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Philadelphia Employment Lawyers

Wrongful Termination

Most states follow the rule that employment is “at will.”  The Commonwealth of Pennsylvania follows the “at will” employment rule.  “At will” means that an employer can fire an employee for any reason, as long as it not for an improper reason.  Improper reasons for termination of an employee are termination based on: (1) discrimination; (2) retaliation; (3) contract terms; (4) illegal acts; and (5) family or medical leave.  An employer cannot terminate an employee because of the employee’s race, nationality, religion, sex, or in some states, sexual orientation.  Additionally, an employer cannot fire an employee because the employee filed a discrimination claim against the employer, or because the employee is participating in an investigation of the employer for discrimination. If the employer and employee have a contract, the employer must abide by the contract and may only fire the employee for reasons stated in the contract.  An employer also may not fire an employee for refusing to commit and illegal act.  Most employees are permitted, under federal law, to take a leave of absence for specific family or medial problems.  If the employee takes a leave for a reason specified under the Family and Medical Leave Act, the employer cannot fire the employee for taking the leave of absence.  Furthermore, employee handbooks or company policies outline procedures that must be followed prior to terminating an employee.  If the employer terminates an employee without following the company policy, the employee may have a wrongful termination claim.

Employment Discrimination

The federal government, as well as most states, have laws to protect individuals from employment discrimination.  Individuals are protected from employment discrimination under the Civil Rights Act of 1964 (Title VII), and the Americans with Disabilities in Employment Act, and other federal and state laws.

Employment discrimination occurs when a person identifies you as belonging to a legally protected group because of a characteristic, and uses their control over you to treat you unfairly because you belong to a protected group.  The classes or characteristics that are protected are: (1) race; (2) national origin; (3) sex; (4) religion; (5) age; (6) disability; (7) pregnancy; and in some states and cities (8) sexual orientation.   In order to prove employment discrimination, you must prove that the employer intended to treat you differently because of the characteristic. Employment discrimination often occurs in situations, including, but not limited to: (1) hiring, firing, forcing retirement, and promotions; (2) job advertisement and recruitment; (3) compensation and pay; and (4) health/medical and fringe benefits.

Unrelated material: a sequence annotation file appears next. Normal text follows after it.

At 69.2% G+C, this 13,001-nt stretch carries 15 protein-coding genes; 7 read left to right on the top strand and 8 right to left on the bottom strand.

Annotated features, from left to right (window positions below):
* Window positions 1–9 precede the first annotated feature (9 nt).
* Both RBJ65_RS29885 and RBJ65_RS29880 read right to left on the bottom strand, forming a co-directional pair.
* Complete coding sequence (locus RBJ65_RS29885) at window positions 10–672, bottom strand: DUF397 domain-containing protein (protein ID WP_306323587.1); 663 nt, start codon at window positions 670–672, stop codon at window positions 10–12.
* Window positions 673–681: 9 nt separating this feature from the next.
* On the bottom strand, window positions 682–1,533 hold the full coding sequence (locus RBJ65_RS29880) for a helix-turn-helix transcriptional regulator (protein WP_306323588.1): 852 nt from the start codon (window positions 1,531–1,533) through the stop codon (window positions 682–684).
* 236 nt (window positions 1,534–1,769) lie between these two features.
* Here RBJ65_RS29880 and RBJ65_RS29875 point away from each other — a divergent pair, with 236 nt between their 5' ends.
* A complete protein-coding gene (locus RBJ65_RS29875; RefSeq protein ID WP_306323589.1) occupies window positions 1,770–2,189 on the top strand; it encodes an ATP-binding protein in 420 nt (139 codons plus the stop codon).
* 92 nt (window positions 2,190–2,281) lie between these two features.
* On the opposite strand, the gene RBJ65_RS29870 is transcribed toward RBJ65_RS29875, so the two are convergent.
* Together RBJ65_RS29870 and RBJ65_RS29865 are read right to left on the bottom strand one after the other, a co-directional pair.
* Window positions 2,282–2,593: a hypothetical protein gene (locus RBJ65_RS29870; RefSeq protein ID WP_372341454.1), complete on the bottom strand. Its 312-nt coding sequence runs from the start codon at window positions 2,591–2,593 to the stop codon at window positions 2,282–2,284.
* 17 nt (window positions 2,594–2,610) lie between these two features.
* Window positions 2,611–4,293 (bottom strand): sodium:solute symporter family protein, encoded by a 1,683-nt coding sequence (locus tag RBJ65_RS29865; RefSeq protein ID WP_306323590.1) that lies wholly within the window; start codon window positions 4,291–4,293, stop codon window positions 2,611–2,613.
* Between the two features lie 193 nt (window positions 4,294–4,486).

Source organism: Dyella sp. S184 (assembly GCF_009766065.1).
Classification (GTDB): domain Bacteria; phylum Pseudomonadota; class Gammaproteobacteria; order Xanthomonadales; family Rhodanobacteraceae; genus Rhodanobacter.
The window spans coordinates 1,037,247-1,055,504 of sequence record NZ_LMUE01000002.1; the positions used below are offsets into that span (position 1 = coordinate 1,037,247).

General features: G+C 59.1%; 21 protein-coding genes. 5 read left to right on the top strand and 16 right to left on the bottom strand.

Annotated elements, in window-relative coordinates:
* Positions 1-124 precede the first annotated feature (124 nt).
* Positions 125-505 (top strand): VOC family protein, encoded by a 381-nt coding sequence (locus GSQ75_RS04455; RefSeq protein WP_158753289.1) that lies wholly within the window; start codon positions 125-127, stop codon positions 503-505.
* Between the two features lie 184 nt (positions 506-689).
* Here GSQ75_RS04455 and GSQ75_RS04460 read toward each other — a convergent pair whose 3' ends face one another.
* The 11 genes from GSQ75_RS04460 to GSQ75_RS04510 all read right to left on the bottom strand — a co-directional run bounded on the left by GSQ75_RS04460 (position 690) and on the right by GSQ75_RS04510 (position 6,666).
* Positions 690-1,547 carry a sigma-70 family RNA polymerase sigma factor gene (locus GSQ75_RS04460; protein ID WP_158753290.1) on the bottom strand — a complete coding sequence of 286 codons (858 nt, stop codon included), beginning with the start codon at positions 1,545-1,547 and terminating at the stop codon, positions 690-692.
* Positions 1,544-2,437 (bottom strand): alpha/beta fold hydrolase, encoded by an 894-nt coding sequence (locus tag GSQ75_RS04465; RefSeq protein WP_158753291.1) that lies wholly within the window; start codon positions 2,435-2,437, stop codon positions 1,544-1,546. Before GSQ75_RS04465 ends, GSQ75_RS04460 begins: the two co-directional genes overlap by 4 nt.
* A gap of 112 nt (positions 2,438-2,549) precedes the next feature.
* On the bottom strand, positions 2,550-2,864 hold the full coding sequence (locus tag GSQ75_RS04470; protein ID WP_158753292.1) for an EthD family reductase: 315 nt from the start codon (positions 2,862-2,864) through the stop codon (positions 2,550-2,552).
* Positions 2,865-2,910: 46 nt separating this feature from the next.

Employment discrimination laws also prohibit harassment and retaliation. Employment discrimination laws prohibit harassment by the employer or coworkers when the employer knows they are harassing an employee due to the protected characteristic. The law also prohibits retaliation against the employee for reporting discrimination, filing a lawsuit due to the discrimination, or participating in an investigation.

The federal anti-discrimination laws are enforced by the Equal Employment Opportunity Commission (EEOC).  The EEOC investigates claims of discrimination in the workplace.  Typically, in order to file an employment discrimination lawsuit in federal court the employee must first file a claim with the EEOC.  The deadline for filing a claim with the EEOC is 180 days after the discriminatory act occurs. Usually, because the EEOC has so many cases, they often give people a “right to sue” letter, and then the individual has to hire a private attorney to pursue the employment discrimination claim in federal court.

Sidkoff, Pincus & Green: Our Philadelphia Employment Lawyers’ Experience and Approach to Employment and Discrimination

The relationship between a company’s management and the company’s employees is a constantly changing field with new statutes and regulations regularly being created and revised.  The employer-employee relationship is complex when it comes to discrimination, retaliation, wrongful discharge, harassment, breach of contract, and other workplace claims. Philadelphia employment lawyers at Sidkoff, Pincus & Green are highly experienced in all areas of the law dealing with the employer-employee relationship.  Our attorneys create litigation strategies to support our clients’ concerns and goals.

At the Law Offices of Sidkoff, Pincus & Green, our experienced Pennsylvania and New Jersey attorneys handle many types of legal matters, employment and discrimination.  If you are interested in having a consultation with one of our attorneys, please call us at 215-574-0600 or contact us online.